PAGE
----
Referring to this as the first exchange, the Train then approaches the Riviere Dragon Station, and good to say, this Station still exists today, abandoned for sure and squatted by homeless people. A good observation though, this station was quite big in size.

After leaving the Riviere Dragon Station, the tracks lead to some stone building, very likely related to the railways but no information could be obtained on them. The current residents have no idea of what it was, they just know they rent it and occupy the surrounding lands for plantation.

Stone Building after the Riviere Dragon Station, related to the tracks

Stone Building after the Riviere Dragon Station, related to the tracks

Just a few seconds afterwards, the train approaches and passes over the Riviere Dragon Main Bridge. High enough but rather short, this bridge is no longer used, not even as a pedestrian bridge as it lies too far from the main road and rather near the fields. Only the residents of the region from time to time might go on the bridge to relax and admire the running water. Additionally, the bridge is being used primarily by the Water Authority for running the pipes.

Now, coming back to the exchange point, and identifying this as being the second exchange, we see that instead of leading to the Riviere Dragon Station, the tracks lead to a different bridge and thereon to the Britannia Sugar Estate.

In the image below we can see the remains of the Railway Tracks entering the Britannia Sugar Estate. But it is most certain that these tracks were mainly meant to support tramways instead of regular trains due to their width.

Railway tracks entering the Sugar Estate, seen at the far end.

Railway tracks entering the Sugar Estate, seen at the far end.

After leaving the Riviere Dragon Bridge (or Britannia Estate), and midway between the next village of Riviere des Anguilles, the train crosses again a small bridge, the sixth bridge of the journey. Similar to the small bridges, this one too might go unnoticed as it goes well below the regular track level.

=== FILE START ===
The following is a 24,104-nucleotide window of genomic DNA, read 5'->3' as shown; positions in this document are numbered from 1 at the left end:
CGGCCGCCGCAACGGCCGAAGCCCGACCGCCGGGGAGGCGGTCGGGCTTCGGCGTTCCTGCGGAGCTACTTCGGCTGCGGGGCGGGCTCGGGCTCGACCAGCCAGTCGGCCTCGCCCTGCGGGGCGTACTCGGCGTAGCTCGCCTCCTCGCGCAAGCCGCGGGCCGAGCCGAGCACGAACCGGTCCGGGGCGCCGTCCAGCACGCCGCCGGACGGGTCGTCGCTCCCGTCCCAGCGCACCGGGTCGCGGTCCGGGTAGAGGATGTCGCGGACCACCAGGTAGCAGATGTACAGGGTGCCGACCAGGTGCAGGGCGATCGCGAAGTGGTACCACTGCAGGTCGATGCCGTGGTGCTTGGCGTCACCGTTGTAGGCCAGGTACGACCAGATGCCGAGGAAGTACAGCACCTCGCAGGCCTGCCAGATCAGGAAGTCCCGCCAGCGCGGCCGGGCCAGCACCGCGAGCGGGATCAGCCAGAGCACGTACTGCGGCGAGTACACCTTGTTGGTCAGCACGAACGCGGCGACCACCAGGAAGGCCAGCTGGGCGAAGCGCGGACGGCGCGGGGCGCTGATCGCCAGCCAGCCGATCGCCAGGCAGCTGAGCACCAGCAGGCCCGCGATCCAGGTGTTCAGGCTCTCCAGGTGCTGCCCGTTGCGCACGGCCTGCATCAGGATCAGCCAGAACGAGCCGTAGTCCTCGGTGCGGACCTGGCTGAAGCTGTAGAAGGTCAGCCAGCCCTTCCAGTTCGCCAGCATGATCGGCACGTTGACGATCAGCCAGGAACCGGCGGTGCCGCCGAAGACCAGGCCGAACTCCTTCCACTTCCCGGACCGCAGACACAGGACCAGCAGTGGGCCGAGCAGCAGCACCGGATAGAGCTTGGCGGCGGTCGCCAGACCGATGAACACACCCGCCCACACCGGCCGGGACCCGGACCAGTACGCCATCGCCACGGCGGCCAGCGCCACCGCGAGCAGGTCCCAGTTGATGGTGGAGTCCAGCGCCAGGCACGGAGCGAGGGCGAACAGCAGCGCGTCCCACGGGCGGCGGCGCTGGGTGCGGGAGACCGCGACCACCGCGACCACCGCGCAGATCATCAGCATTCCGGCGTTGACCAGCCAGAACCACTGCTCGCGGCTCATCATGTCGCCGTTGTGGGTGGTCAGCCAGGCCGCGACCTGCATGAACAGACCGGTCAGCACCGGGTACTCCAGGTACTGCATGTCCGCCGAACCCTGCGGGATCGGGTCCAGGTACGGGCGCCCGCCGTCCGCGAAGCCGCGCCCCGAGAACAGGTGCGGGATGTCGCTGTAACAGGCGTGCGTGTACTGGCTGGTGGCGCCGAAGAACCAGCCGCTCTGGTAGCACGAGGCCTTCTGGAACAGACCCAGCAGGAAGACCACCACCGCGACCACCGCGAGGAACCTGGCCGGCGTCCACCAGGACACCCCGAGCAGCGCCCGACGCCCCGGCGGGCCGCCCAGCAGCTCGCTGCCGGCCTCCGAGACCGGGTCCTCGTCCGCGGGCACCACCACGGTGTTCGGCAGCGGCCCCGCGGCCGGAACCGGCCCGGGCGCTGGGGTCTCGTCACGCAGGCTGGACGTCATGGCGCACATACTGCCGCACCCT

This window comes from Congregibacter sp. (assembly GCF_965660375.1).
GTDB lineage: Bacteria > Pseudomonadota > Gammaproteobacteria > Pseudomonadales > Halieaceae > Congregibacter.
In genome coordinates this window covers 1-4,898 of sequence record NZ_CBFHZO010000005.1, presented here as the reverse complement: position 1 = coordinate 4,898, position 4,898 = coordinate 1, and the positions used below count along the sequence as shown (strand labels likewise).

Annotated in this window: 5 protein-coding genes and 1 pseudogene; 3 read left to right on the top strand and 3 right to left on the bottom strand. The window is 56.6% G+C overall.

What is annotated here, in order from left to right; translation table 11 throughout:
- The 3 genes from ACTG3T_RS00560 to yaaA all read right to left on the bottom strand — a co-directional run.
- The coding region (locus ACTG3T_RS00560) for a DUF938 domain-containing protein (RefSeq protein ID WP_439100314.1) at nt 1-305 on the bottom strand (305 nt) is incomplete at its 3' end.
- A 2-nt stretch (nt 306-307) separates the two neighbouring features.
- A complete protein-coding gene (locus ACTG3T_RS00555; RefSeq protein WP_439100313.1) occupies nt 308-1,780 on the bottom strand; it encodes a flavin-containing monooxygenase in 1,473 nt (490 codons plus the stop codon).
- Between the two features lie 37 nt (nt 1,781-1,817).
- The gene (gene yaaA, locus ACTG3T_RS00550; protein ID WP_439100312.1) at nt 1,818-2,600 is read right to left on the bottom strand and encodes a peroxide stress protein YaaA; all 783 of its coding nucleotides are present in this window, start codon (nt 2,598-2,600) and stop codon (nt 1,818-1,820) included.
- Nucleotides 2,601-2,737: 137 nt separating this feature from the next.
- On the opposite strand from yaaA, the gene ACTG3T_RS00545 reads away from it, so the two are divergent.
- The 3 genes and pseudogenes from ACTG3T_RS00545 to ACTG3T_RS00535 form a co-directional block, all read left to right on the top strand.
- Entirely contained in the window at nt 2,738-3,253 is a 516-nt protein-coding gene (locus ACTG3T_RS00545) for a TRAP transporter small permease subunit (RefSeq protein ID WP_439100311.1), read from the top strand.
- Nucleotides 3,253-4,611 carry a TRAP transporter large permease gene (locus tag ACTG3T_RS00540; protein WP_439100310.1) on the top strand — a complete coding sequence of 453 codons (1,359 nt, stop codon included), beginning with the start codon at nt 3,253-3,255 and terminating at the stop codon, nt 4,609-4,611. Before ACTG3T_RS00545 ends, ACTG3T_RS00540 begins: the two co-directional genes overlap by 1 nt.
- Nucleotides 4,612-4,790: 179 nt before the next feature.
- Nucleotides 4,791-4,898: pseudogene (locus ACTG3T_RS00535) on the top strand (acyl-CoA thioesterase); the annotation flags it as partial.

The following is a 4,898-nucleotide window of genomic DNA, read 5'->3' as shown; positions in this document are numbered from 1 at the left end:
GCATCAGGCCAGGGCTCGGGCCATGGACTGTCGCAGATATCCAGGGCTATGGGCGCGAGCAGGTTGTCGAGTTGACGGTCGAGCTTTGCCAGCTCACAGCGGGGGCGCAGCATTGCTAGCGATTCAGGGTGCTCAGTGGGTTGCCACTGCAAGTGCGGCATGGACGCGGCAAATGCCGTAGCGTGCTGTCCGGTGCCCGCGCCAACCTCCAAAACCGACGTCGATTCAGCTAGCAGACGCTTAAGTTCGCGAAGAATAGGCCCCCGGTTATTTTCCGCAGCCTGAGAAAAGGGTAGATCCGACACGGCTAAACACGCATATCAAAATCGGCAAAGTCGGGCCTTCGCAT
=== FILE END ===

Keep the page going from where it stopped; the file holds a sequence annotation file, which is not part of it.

We now reach the Riviere des Anguilles village and the next stop also. The Riviere des Anguilles Station can still be seen today, even though abandoned. The translucent part on the image is a simulated representation of where the tracks were.

The Riviere des Anguilles Train Station

We are already at 70% of the journey and now leaving the Station the train continues through some residential area midway to the green fields of sugar cane. The next scenic view crosses the Riviere des Anguilles river via the Railway Bridge, the Riviere des Anguilles Railway Bridge. If there is one place during this voyage where you should be holding your breath, then this is it. The Train crosses one of the highest railway bridges of the island and a very scary one too. The height alone gives the chill… This bridge is still used as an access bridge and road to the St Aubin Sugar Mill instead of the Main road to alleviate the traffic from big lorries. Sometimes when we see these big lorries crossing the bridge makes you not wish to be in the place of the driver.

We are now also in the Village of St Aubin, where the next Sugar Estate is also. The Railway track passes in front of the Estate and only a few minutes after we cross the last bridge of the journey, the Bain des Negresses Bridge (if that’s really its name…?). We might not be influenced by this last bridge as was the case with the previous one, but it is as interesting to mention; completely out of stone again, it is worth a look… Weird thing though, the place has been so covered with trees and raised lands that this bridge might go unnoticed as from above it looks of same level as the road that leads away.

The Bain des Negresses Railway Bridge.

The Bain des Negresses Railway Bridge.

We are now reaching the end of the journey as the train does a huge ‘detour’ to enter the Souillac village, through the fields again, and to the final station, the Souillac Railway Station. This Station fortunately is quite well preserved and used at the Post Office of the Village, and we must also say that before entering the Station there is another building worth mentioning… the Souillac Police Station, having a different interesting story in its own.

The Souillac Train Station (terminus)


Are you familiar with Google Earth? Then you can download the KML File by clicking below to locate all the mentioned subjects, including the line, the stations and the bridges. Or even if you are not but you have Google Earth installed, then download and double click on the file, that should do it.

If you think we have missed anything, feel free to comment or tell us about it. It will gladly be included and referenced to you.